Featured image: Tundra swans have a distinctive black beak, often with yellow at its base. (photo by pixel mixer, courtesy Creative Commons)
The tundra swans are migrating, and they stop at Calispel Lake in Washington State’s northeastern corner along the way to their breeding grounds in the Arctic. On Saturday, March 17, from 10 a.m.-2 p.m., the town of Cusick celebrates their arrival at the Tundra Swan Festival.
Admission to the festival includes a bus ride to Calispel Lake, a baked ham lunch, two tundra talks on caribou recovery and white nose bat syndrome, and art vendors.
The festival is located at the Camas Center for Community Wellness, 1821 Le Clerc Road North in Cusick, Washington. Buses also depart from the center for the wildlife viewing trips to Calispel Lake.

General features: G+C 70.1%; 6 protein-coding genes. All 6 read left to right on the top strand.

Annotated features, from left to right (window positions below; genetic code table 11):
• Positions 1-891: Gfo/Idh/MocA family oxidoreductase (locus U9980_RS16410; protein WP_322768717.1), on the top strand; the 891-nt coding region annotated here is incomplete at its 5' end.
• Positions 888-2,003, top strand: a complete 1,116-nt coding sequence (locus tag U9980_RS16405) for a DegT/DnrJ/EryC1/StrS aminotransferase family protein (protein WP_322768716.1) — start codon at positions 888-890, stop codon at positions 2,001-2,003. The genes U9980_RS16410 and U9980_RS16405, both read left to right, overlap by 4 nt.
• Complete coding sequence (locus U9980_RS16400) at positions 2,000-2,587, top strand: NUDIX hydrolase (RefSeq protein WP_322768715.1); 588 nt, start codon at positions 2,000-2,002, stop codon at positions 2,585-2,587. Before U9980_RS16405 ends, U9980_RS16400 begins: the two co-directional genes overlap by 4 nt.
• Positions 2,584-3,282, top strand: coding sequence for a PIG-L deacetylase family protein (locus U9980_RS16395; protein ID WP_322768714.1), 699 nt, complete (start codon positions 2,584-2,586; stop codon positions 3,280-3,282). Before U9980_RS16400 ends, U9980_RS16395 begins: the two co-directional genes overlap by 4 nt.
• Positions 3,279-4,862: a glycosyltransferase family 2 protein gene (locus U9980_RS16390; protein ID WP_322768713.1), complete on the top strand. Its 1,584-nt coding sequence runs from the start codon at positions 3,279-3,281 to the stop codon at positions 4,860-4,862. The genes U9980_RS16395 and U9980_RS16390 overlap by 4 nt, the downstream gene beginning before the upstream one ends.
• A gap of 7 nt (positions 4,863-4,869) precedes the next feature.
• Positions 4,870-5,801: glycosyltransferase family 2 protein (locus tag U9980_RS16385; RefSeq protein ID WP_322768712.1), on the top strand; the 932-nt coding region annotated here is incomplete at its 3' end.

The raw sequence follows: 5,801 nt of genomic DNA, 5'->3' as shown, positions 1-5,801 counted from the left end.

Tundra swans are white with a mostly black bill, often with a spot of yellow at the base, and their legs and feet are black. They’re sometimes called whistling swans because of the whistling sound made by their wings.
Cusik is 53 miles north of Spokane and 332 miles northeast of Seattle.